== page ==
Friday, May 14, 2010

The Wolves of Shiral

This supernatural pack has been mentioned in legend and story for decades, a black stain of terror that has touched every culture with its dark presence. Though the reasons and stories surrounding the appearance of the Wolves varies, their description is constant, a pack of gray-furred beasts, each the size of a pony, armed with dagger-like teeth. Legend claims the Wolves are peerless hunters, tracking their prey by smell and sight, their slit-pupil, yellow eyes cutting through the blackest night or thickest fog.

The Wolves of Shiral are native to another plane of existence, a grim, shadowy realm where they are little more than predatory beasts. They can only appear in the mundane world with assistance. There are three ways the Wolves can be called forth from their native plane of existence:
  • Summoning Ritual - The Wolves can be called forth with a carefully prepared ritual. Researching this rite requires access to a Superb quality library of magical lore. Due to the Wolves' terrible nature this lore is often kept locked away by powerful organizations, so anyone seeking this information must navigate a maze of bureaucratic red tape and organizational obstructionism. Fully researching the ritual requires four Epic tests of ritual lore once the appropriate materials are at hand. The actual ritual requires a Superb expenditure of coin on tools and components, which include diamond dust for inscribing magical sigils, a silver-bladed dagger to carry out the requisite human sacrifice, a silver chalice to the victims blood, and a red silk robe laced with silver thread to protect the ritualist. The actual ritual requires three Epic tests of ritual magic on the part of the ritualist, though carrying out the ritual at the proper time (midnight on the night of a new moon) reduces the difficulty of these tests to Great.
  • Wolfhead Stone - This unique artifact was found by Dwarf miners in ages past. It is a nugget of pure silver the size of two fists, its tarnished form  bearing the shape of a snarling wolf's head. No hammer or fire has been discovered that can affect this relic. Legend says the Dwarves set the nugget in a heavy gold setting suspended from a silver chain. Anyone that obtains the Stone can call forth the Wolves by bathing it in the blood of a human sacrifice at midnight on the night of a new moon.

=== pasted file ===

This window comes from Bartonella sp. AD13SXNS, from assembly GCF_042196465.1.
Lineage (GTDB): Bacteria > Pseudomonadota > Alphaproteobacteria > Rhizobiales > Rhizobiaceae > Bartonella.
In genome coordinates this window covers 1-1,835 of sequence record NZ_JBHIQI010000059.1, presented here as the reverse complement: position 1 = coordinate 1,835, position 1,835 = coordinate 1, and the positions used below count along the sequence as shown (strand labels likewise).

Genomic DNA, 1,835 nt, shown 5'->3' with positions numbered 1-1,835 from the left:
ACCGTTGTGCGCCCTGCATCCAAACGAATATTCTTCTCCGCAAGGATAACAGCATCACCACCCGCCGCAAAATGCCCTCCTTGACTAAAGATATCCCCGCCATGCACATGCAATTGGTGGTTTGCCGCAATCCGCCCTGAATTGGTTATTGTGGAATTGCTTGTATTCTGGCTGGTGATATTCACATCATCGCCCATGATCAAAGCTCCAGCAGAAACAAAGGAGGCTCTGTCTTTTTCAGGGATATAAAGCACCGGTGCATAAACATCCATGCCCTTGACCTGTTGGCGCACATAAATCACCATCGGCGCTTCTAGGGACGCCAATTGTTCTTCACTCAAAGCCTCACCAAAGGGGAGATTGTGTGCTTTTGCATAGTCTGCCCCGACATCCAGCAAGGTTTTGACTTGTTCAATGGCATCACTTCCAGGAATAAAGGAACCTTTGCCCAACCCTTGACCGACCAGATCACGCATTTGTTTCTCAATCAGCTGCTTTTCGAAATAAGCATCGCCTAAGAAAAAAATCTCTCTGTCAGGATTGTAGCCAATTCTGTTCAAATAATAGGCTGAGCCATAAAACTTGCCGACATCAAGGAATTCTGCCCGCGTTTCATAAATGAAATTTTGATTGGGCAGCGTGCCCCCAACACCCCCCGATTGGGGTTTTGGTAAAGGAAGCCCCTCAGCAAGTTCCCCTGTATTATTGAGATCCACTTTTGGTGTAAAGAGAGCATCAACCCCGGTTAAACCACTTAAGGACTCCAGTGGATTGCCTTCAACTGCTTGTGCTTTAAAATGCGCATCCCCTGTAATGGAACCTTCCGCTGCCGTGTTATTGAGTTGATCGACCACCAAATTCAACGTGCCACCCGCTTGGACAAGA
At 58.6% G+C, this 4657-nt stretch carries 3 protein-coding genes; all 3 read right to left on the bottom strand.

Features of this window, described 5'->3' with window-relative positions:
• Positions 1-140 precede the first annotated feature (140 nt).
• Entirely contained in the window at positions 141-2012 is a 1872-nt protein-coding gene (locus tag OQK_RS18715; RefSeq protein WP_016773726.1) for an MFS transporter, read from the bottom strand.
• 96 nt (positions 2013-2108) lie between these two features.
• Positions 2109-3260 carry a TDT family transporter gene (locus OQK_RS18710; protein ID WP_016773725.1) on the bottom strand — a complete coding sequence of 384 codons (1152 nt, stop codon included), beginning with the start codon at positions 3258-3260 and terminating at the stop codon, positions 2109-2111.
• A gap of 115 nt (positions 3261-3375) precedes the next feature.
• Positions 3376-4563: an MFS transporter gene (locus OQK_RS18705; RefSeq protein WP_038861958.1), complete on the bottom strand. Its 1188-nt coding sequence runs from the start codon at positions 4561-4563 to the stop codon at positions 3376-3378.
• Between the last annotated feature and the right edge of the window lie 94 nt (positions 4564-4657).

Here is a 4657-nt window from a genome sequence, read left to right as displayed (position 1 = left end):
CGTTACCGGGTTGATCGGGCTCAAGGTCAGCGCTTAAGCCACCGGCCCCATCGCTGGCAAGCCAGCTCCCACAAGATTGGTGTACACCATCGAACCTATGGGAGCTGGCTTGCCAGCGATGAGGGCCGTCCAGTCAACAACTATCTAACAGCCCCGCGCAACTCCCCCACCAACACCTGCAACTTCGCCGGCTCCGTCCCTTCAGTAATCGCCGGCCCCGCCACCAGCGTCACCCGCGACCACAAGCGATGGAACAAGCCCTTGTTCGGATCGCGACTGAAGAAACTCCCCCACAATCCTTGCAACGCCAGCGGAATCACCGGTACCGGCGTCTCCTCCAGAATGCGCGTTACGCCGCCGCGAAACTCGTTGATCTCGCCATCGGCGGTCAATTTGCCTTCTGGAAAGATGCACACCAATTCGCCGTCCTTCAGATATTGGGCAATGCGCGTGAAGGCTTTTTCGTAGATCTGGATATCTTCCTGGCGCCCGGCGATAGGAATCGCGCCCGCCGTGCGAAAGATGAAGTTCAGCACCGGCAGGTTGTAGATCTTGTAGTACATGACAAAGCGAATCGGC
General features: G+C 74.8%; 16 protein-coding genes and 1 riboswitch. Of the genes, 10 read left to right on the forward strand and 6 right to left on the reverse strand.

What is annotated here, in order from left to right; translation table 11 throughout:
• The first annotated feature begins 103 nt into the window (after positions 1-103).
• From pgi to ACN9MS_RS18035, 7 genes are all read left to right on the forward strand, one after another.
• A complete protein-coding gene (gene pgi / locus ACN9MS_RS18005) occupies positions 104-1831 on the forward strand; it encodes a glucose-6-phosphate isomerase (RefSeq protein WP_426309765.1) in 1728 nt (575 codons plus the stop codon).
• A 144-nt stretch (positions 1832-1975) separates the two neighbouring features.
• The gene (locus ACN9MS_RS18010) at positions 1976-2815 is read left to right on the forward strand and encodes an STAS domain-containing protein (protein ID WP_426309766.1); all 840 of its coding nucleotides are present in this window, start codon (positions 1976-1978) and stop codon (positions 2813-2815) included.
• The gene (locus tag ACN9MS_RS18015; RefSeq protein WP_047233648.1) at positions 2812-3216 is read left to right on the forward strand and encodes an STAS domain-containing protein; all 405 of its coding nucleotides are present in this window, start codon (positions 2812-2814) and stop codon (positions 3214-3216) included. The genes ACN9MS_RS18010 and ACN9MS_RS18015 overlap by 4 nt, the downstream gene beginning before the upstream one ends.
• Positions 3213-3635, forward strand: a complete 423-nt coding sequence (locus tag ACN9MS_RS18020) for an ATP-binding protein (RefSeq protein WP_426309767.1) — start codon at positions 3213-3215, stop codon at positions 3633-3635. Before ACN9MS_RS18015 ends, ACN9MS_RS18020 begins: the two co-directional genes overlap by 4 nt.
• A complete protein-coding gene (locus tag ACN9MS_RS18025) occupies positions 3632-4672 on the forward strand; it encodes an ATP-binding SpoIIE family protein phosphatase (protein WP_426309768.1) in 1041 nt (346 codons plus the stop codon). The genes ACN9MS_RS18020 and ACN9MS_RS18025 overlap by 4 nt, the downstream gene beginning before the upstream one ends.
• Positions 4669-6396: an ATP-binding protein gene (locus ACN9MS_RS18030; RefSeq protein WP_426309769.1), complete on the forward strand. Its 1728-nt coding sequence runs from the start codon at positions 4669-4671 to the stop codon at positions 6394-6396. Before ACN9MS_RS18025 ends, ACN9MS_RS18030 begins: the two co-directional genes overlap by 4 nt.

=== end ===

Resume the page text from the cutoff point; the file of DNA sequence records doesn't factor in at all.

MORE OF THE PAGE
• Altar of Doom - In a haunted wood stands a monolithic altar to some unknown god. Black power radiates from this site, tainting the surrounding woods with fear and shadow. Legend says that anyone with the will to brave these dark woods and sacrifice themselves upon the black altar can summon forth the Wolves of Shiral to exact revenge upon their enemies.
When a successful summoning is carried out the nine Wolves appear, ready to hunt down and slay anyone named by their summoner. The Wolves have the following characteristics:
  • Epic toughness and endurance. The Wolves move with Great speed over all terrain, hunting by day or night with equal ease. Their tough bodies are immune to mundane weaponry and they have Superb resistance to all forms of elemental damage.
  • Their Superb senses cut through the foulest weather or deepest dark, unraveling complex trails or obscuring spells with ease. The pack's own trail is obscured by Superb magic that disguises their passage and misdirects spells seeking their location.
  • The Wolves are immune to spells of warding or protection. Any attempt to return them to their own plane of existence before their mission is complete suffers a three rank penalty.
  • When their prey is located the Wolves attack with Epic strength razor sharp fangs and claws, inflicting terrible bleeding wounds that heal at one-quarter the normal rate.
  • The howls of the hunting pack reduce the strongest soul to shaking terror. Anyone within 60 feet of the pack must make a Superb test of will every three rounds or suffer a cumulative one rank penalty to all skill tests.
The Wolves are as capricious as they are deadly. After they have carried out their assigned task there is a 20% chance they will turn on their summoner. This chance rises by 10% for each day the pack has been active.

Note that there is only one pack, and if someone attempts to summon them while they are already active the original summoning breaks, causing the pack to seek out and destroy both summoning parties.

Wednesday, May 12, 2010

Sky Mountain

This relic of a distant past hangs in the air like a black stain. Sky Mountain is a massive slab of native rock, ripped from the ground and hung in the heavens like an ornamental jewel. The Mountain is about a half-mile across, it's relatively flat top gives way to sheer cliffs that are riddled with caverns and tunnels leading to the rock's maze-like interior. Seven massive, mile-long tentacles made from gray, rubbery flesh laced with slabs and spines of black stone hang from the Mountain's belly, giving it the appearance of a monstrous, bloated jellyfish hanging in the sky. In the midst of these tentacles a huge, spherical blue crystal protrudes from Sky Mountain's underside, pulsing with potent magical energies.

The interior of Sky Mountain is honey-combed with tunnels, rooms and passages. There are three main sections to this interior maze:
  • Outer Maze - A twisting collection of smaller caves and tunnels connecting the many cave openings that line Sky Mountain's outer rim of cliffs. The Maze circles the entire slab and serves as home to hundreds of flying, gargoyle-like creatures constantly circle and wheel about the Mountain's cliff-like sides. The Maze is mostly self-contained, with only a few passages linking it to The Wards.